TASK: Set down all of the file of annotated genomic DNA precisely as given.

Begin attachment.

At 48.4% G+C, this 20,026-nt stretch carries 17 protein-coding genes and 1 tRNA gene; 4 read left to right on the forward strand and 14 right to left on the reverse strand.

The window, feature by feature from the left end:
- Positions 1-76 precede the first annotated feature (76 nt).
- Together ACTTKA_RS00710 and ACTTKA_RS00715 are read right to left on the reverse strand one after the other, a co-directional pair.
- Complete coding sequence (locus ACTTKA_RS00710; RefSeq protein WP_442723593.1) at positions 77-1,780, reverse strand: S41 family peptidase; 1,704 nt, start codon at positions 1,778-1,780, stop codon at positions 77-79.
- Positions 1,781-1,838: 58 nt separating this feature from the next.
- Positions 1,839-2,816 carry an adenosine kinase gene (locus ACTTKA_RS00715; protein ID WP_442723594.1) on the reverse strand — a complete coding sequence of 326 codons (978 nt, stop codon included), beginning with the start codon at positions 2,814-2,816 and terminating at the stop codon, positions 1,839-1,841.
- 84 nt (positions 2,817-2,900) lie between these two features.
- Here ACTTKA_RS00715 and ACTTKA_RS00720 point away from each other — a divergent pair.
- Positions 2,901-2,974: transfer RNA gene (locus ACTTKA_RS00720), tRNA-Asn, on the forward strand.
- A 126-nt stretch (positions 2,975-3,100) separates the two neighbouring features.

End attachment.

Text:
At 48.4% G+C, this 20,026-nt stretch carries 17 protein-coding genes and 1 tRNA gene; 4 read left to right on the forward strand and 14 right to left on the reverse strand.

The window, feature by feature from the left end:
- Positions 1-76 precede the first annotated feature (76 nt).
- Together ACTTKA_RS00710 and ACTTKA_RS00715 are read right to left on the reverse strand one after the other, a co-directional pair.
- Complete coding sequence (locus ACTTKA_RS00710; RefSeq protein WP_442723593.1) at positions 77-1,780, reverse strand: S41 family peptidase; 1,704 nt, start codon at positions 1,778-1,780, stop codon at positions 77-79.
- Positions 1,781-1,838: 58 nt separating this feature from the next.
- Positions 1,839-2,816 carry an adenosine kinase gene (locus ACTTKA_RS00715; protein ID WP_442723594.1) on the reverse strand — a complete coding sequence of 326 codons (978 nt, stop codon included), beginning with the start codon at positions 2,814-2,816 and terminating at the stop codon, positions 1,839-1,841.
- 84 nt (positions 2,817-2,900) lie between these two features.
- Here ACTTKA_RS00715 and ACTTKA_RS00720 point away from each other — a divergent pair.
- Positions 2,901-2,974: transfer RNA gene (locus ACTTKA_RS00720), tRNA-Asn, on the forward strand.
- A 126-nt stretch (positions 2,975-3,100) separates the two neighbouring features.